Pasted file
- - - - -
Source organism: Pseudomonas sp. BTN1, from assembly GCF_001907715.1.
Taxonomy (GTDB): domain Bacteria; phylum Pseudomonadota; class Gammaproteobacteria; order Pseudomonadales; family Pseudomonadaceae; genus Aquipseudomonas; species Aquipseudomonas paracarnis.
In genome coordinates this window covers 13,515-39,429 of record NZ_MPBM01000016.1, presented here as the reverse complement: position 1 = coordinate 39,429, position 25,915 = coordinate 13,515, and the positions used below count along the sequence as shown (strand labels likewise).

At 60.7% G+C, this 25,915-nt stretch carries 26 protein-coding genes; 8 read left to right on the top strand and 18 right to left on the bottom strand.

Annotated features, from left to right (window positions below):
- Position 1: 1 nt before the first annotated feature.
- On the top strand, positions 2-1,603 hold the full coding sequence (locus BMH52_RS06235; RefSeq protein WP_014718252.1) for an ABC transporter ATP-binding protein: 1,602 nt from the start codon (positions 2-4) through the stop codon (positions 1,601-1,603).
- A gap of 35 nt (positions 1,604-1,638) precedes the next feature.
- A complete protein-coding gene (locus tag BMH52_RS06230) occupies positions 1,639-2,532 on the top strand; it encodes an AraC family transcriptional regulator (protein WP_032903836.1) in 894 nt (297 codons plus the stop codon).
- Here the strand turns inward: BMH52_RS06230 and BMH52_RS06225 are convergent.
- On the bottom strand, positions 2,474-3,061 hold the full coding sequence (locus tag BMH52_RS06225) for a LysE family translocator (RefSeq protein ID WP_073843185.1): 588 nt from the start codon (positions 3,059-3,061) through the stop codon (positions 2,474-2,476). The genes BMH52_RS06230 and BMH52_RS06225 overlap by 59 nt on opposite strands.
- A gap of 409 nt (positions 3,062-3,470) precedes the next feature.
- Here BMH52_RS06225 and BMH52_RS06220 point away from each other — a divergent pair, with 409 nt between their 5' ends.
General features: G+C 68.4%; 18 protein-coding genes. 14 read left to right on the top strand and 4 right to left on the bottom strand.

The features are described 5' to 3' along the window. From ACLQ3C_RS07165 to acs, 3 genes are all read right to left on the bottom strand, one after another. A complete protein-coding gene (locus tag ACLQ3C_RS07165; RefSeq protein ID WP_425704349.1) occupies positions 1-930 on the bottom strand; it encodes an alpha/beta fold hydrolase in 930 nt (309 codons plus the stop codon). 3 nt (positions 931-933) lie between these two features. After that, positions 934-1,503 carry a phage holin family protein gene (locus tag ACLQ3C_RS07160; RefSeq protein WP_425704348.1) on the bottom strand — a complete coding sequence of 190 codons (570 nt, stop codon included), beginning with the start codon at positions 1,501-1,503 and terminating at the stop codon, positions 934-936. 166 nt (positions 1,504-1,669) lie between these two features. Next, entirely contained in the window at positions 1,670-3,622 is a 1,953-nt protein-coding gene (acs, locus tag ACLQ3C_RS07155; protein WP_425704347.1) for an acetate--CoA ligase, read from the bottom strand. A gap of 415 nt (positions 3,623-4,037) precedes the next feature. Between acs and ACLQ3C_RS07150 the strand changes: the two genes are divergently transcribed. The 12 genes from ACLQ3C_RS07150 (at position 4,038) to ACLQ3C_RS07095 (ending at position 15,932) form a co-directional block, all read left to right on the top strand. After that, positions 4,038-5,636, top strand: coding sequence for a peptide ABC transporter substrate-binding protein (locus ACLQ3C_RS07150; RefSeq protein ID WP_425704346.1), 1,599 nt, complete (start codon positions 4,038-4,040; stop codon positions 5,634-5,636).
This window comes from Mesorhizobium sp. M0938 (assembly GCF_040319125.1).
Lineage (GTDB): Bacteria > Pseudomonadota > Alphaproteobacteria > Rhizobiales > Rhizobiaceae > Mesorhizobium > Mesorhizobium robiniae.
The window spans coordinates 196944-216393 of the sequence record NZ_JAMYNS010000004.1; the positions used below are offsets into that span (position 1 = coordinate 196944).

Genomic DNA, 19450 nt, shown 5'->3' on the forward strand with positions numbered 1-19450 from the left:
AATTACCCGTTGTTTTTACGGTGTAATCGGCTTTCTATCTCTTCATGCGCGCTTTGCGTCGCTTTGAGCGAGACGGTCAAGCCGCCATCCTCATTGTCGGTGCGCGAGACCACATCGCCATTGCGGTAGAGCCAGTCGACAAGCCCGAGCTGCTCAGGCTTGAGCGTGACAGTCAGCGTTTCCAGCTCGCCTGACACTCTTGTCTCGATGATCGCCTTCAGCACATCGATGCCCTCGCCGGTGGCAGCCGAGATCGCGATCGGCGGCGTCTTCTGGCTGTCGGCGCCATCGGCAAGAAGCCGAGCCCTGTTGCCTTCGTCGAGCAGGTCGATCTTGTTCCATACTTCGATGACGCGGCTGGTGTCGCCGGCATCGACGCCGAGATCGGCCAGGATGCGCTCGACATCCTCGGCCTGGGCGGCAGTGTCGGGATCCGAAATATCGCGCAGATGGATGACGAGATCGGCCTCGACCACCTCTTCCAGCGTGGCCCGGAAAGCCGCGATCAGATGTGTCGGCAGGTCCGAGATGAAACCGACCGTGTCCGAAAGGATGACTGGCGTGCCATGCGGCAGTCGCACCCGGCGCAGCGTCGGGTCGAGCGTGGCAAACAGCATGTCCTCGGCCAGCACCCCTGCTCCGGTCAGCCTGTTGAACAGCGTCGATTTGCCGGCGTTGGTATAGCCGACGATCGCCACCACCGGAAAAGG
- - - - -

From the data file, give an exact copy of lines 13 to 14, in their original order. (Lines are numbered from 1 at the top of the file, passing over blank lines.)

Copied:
- Here BMH52_RS06225 and BMH52_RS06220 point away from each other — a divergent pair, with 409 nt between their 5' ends.
General features: G+C 68.4%; 18 protein-coding genes. 14 read left to right on the top strand and 4 right to left on the bottom strand.